Kafkaesque Adventures in Communist Vietnamese Bureaucracy
By Ben Bartee - August 01, 2023

Originally published via Armageddon Prose

What follows is a (mostly) unedited, exclusive excerpt from my recently published expat memoir, Broken English Teacher: Notes From Exile

February 26, 2020, Hanoi, Vietnam:

No one, perhaps, ever expressed bureaucracy’s inexorable suffocation of the human spirit as well, if confusingly, as did Kafka.

“Every revolution evaporates and leaves behind only the slime of a new bureaucracy.”

-Franz Kafka

He might have written his stuff in Vietnam just the same as Bohemia.

A book I ordered for an online class, a banal academic anti-thriller packed full of dry theorizing about the mechanics and principles of global governance, had been confiscated in early February by the customs department.

An email arrived from UPS, which I had paid an extra 30 dollars to ship my book within 2-3 business days, because I needed it. The correspondence read:

“Dear customer

I am from UPS service. I send you arrival notice for your package. According Viet Nam law, Viet Nam customs required you to do cultural license at Ha Noi Department of Information and Communication at 185 Giang Vo street,  Ha Noi

You can do it by yourself or empower UPS do it

If you empower UPS to do license, firstly, please send me your photo of passport, I send you all docs to sign and send to UPS Office.

It takes 5 working day to do license in Viet Nam.

Moreover, I need original passport or notarized copies in Viet Nam to do license

Please check and confirm by email”

¡A “cultural license at Ha Noi Department of Information and Communication”!

I’ll be dipped and rolled in cracker crumbs!

This guy, who worked for a UPS — an operation, which I can’t emphasize enough, to which I paid an additional 30 bucks on top of the flat delivery fee for the expedited delivery of my package in “2-3 business days,” and which also utilizes the apparently inappropriately applied company slogan We Love Logistics – actually had the audacity to send me an email to tell me the communist government had confiscated my boring textbook to investigate it for “bad content,” as he later told me on the phone.

To remedy, the situation, per the email, I was to apply for a “cultural license” with a notarized copy of my passport.

UPS might love logistics, but the communist governing authorities in Hanoi love them in a different way – to unnecessarily complicate simple voluntary economic exchange, not the other way around.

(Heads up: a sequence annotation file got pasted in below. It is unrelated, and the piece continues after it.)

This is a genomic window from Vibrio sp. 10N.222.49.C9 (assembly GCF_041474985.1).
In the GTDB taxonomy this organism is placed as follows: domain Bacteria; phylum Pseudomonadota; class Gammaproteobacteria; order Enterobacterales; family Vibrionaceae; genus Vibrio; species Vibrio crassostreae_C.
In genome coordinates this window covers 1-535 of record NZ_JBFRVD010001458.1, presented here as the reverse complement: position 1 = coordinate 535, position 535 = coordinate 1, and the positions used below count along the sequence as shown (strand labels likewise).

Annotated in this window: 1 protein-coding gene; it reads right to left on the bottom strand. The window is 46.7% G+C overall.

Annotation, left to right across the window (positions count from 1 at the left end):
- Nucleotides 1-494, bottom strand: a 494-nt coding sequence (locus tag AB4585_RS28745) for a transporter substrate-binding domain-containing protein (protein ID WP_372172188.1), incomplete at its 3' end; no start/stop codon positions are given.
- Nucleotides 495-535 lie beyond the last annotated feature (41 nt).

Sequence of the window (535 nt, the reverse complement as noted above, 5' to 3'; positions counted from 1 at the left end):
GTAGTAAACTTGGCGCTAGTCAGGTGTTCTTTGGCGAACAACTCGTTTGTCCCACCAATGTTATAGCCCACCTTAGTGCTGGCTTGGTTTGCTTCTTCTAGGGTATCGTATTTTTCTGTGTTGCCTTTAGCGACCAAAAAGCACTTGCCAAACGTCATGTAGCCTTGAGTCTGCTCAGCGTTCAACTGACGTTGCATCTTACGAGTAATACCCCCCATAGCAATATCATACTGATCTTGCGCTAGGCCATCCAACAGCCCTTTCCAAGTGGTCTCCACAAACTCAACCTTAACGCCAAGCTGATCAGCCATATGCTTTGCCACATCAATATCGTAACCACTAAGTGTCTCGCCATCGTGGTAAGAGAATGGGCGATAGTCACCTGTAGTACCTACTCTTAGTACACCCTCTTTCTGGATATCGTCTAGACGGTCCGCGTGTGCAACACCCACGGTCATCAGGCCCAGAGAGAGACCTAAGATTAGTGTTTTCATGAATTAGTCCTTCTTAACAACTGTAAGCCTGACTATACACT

Uncle Ho, what did you do?


One week later:

The book on international relations, The Politics of Global Governance, was still in quarantine in some customs office outside of Hanoi. The Vietnamese people’s hard-earned tax dollars were hard at work paying a team of semi-literate government monkeys – civilians dressed in olive military uniform — to prod through books with sticks looking for Wrongthink triggers that might upset the tame huddled masses.

My textbook, though, was in good company in government hell, as the phrase goes. Animal Farm — an allegory about a failed communist revolution that inevitably reverted back, as such revolutionary governments tend to do, to the same authoritarian governing model as the original government which the animals bled and died to defeat – is also banned in Vietnam.


March 2020

Lao Cai, Vietnam:

I bought eggs which were suspiciously overpriced* for regular eggs, a fact I initially chalked up to overzealous street market capitalists taking advantage of a foreigner perceived to have both deep pockets and an unfamiliarity with their local market value.

(*”Overpriced” is a relative term, of course. In Vietnamese terms, “overpriced” eggs meant they cost more than 10 American cents per.)

They looked deceptively just like normal eggs. Alas… they were not conventional, per se, in the Western, white-bread-and-butter sense of the word.

It turns out, they weren’t the kind of eggs you’ll find stocked in your sanitary Iowa Walmart. Their contents were visceral and beastly, nearly sacrilegious, almost guaranteed to offend puritanical sensibilities. I imagined my devout North Dakotan-born catholic grandmother recoiling in disgust at the sight.

Those are unborn baby ducks that Vietnamese people cook, all mixed together with its fetal tissue or whatever yellow stuff is leaking out of their guts. They fry it all to a crisp and eat it with rice.

Chicken abortion as delicacy!

One man’s moral abomination is another man’s lucky dinner!

Anyway, all that culinary stuff is kosher in Vietnam, but you can’t read a book about international relations for an online class without a months-long review process by the politburo.

Ben Bartee is an independent Bangkok-based American journalist with opposable thumbs. Follow his stuff via Armageddon ProseSubstackPatreonGab, and Twitter.

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